In a recent book, Living Between Worlds, James Hollis offers a piece of wit that carries more depth than is first evident. A therapist says to a client, I cannot solve your problem, but I can give you a more compelling story for your misery. That’s more than a wisecrack. Whether we feel good or bad about ourselves is often predicated on what kind of story we understand ourselves as living within.

I remember a seminar some years ago where one of the keynote speakers was a young French Canadian priest, Pierre Olivier Tremblay. Tremblay began his talk with words to this effect: I am a chaplain at a university, working with young college students. They are full of life, dreams, and energy; sadly, however they are mostly devoid of hope because they have no meta-narrative. They suffer a lot because they do not have a bigger story within which to understand themselves and make more sense of their own story. Their own stories, precious though they are, are too small and individualistic to give them much to draw on when pain and heartache beset them. They need a bigger story within which to situate themselves, a meta-narrative. While this wouldn’t necessarily take away their pain and heartaches, it would give them something bigger within which to understand their suffering.

Hearing this, I think of my parents and the spirituality that helped sustain them and their generation. They had a meta-narrative, namely, the Christian story of salvation history and of how, in that story, at the very beginning of history, Adam and Eve committed an ‘original sin’ that has ever since skewed reality so as to leave us with the impossibility of ever attaining the full symphony in this life. When their lives got hard, as is the case with all of us, they had a religious perspective as to why they were frustrated and in pain. They understood themselves to be born into a flawed world and a flawed nature. Hence, their prayer included the words, for now we live, mourning and weeping in a valley of tears.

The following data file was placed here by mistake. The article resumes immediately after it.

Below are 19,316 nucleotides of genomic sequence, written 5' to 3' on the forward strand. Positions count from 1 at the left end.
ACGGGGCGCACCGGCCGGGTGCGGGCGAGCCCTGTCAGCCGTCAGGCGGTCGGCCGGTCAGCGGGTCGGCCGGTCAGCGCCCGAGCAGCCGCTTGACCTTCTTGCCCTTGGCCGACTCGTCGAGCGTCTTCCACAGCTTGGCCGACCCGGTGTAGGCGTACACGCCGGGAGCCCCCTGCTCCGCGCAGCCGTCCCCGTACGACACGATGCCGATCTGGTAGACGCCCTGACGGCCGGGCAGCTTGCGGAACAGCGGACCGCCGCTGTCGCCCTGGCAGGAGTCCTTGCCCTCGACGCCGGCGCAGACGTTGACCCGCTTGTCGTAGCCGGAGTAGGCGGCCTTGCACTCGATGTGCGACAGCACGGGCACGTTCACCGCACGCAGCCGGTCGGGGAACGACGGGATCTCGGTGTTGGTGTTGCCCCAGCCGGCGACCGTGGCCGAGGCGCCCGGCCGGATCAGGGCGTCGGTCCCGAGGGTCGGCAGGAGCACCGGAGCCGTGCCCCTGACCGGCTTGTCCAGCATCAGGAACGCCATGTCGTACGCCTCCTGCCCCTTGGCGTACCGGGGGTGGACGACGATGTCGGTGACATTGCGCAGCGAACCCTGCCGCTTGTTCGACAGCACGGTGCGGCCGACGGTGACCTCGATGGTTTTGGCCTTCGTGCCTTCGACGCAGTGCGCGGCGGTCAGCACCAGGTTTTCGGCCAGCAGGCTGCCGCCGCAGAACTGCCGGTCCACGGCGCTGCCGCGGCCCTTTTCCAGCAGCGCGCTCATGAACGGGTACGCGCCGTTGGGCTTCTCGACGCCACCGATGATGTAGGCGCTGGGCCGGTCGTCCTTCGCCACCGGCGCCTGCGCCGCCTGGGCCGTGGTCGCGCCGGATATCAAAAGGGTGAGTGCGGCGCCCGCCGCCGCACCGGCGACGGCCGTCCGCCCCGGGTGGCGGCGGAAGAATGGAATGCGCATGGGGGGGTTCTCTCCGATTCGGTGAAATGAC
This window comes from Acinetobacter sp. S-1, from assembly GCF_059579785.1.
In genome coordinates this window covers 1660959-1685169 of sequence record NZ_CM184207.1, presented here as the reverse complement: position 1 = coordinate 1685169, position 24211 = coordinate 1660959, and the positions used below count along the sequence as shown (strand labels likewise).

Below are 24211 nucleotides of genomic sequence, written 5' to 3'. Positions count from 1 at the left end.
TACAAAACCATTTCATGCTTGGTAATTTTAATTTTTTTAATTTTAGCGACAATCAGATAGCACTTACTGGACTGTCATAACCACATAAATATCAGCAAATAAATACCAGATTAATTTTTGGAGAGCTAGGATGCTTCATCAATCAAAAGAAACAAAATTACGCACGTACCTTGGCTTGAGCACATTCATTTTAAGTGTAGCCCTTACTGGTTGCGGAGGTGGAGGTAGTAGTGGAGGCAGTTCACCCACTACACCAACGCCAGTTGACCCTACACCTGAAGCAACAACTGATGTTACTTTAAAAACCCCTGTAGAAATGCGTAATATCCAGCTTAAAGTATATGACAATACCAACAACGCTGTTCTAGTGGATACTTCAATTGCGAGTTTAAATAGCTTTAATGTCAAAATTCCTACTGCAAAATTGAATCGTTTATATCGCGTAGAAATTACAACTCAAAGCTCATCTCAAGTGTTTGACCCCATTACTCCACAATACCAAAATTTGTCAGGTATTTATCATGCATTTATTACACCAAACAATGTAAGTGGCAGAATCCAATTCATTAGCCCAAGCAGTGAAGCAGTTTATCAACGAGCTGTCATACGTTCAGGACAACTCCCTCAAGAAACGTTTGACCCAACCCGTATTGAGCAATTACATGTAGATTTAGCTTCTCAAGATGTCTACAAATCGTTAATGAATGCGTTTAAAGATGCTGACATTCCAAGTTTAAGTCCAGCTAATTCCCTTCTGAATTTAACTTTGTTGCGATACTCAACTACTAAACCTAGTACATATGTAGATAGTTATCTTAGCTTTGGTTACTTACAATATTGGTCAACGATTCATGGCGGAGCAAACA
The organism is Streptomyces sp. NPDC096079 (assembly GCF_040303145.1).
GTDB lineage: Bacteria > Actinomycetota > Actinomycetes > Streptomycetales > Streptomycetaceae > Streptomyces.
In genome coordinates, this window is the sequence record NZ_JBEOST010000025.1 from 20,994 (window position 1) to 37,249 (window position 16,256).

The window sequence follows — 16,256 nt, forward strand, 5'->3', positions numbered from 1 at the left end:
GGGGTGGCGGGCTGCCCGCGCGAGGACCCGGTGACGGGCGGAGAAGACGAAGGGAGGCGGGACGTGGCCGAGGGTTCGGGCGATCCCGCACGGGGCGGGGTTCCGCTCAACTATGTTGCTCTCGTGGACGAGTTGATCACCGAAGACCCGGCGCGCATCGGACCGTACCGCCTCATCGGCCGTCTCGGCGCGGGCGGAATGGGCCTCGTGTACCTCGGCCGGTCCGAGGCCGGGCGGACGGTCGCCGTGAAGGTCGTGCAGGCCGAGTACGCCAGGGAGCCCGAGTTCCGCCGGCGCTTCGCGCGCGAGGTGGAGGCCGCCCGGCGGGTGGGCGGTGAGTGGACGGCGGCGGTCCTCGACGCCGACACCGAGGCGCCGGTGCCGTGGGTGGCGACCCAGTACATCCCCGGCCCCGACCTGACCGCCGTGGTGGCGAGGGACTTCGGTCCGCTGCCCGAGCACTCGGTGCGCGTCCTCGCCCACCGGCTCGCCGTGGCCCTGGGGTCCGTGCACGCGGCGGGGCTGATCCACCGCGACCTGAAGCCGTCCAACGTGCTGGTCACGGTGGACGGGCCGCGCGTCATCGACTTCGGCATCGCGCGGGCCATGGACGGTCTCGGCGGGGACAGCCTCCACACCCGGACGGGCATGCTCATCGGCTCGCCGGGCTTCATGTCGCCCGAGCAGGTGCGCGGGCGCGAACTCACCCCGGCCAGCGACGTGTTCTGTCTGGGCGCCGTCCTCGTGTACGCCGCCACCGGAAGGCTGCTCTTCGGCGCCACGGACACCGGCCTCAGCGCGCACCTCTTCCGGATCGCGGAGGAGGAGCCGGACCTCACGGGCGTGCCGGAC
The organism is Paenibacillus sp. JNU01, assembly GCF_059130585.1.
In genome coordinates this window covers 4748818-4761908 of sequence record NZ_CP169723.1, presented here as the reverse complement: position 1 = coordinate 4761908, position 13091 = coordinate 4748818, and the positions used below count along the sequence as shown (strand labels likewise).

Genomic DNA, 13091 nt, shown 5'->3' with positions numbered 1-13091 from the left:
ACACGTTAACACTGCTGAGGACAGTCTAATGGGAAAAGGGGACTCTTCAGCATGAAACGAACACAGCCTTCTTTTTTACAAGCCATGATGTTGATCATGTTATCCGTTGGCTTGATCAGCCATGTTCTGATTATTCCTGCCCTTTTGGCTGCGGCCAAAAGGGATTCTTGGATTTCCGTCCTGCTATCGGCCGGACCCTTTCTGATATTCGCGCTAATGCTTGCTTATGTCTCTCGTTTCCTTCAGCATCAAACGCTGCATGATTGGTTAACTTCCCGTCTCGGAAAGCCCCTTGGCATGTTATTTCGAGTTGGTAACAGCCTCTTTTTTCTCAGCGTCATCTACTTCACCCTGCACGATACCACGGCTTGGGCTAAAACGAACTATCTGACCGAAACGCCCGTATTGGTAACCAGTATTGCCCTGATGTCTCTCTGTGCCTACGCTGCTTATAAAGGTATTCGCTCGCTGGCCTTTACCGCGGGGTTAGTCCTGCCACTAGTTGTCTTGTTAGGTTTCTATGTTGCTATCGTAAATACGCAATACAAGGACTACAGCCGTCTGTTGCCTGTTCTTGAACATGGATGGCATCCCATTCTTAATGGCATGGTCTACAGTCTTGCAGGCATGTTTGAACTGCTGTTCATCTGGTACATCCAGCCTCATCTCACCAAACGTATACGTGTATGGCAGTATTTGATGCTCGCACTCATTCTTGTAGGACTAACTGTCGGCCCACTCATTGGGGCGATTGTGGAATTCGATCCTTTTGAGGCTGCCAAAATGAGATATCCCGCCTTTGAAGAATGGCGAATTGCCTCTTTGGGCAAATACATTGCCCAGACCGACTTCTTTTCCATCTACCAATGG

Today we might frown on this and see it as unhealthy and morbid, but that narrative of Adam and Eve helped give some explanation and meaning to all the shortcomings in their lives. While it didn’t take away their pain, it helped give dignity to their miseries. Today I see many sincere parents trying in new ways to give a bigger narrative to their young children through stories like The Lion King. That might indeed be helpful for young children; but as Pierre Olivier Tremblay points out, eventually a much bigger and more compelling narrative is needed.

The story within which we frame our pain makes all the difference in the world vis-a-vis how we cope with that pain. For example, James Hillman tells us that perhaps the biggest pain we experience with aging is our idea of aging.  This is true too for many of our struggles. They need the dignity of being seen under a larger canopy. I like what Robertson Davies says when he laments that he doesn’t want to struggle with a ‘growing edge’, but wants rather to be ‘tempted by demon’. He wants to accord a higher dignity to his temptations!

A bigger story brings us this dignity because it helps us differentiate meaning from happiness. We invariably confuse the two.  What we need to seek in life is meaning, not happiness. Indeed, happiness (as we generally understand it) can never be pursued because it is always a byproduct of something else. Moreover, happiness is ephemeral and episodic; it comes and goes. Meaning is abiding and can co-exist with pain and suffering. I doubt that Jesus was particularly happy as he hung dying on the cross, but I suspect that inside of all the pain, he was experiencing deep meaning, perhaps the deepest meaning of all. Not incidentally, he found this deepest of all meaning because he understood himself as being inside the deepest of all stories.

At the end of the day, faith, religion, community, friendship, and therapy, cannot take away our problems. Most times, there isn’t any solution; a problem must be lived through. As Gabriel Marcel famously put it, life is a mystery to be lived, not a problem to be solved. The story within which we frame our pain is the key to turning problem into mystery.

Art Schopenhauer once wrote that all pain can be borne if it can be shared. The sharing he was referring to doesn’t just have to do with friendship, community, and intimacy. It also has to do with story. Pain can be to borne more generatively when it finds itself inside a larger story than our own, when it shares a meta-narrative, a horizon wide enough to dwarf idiosyncratic loneliness.

Hollis is right. No therapist can solve our problem, but he or she can help us find a bigger story that can give more meaning and dignity to our misery.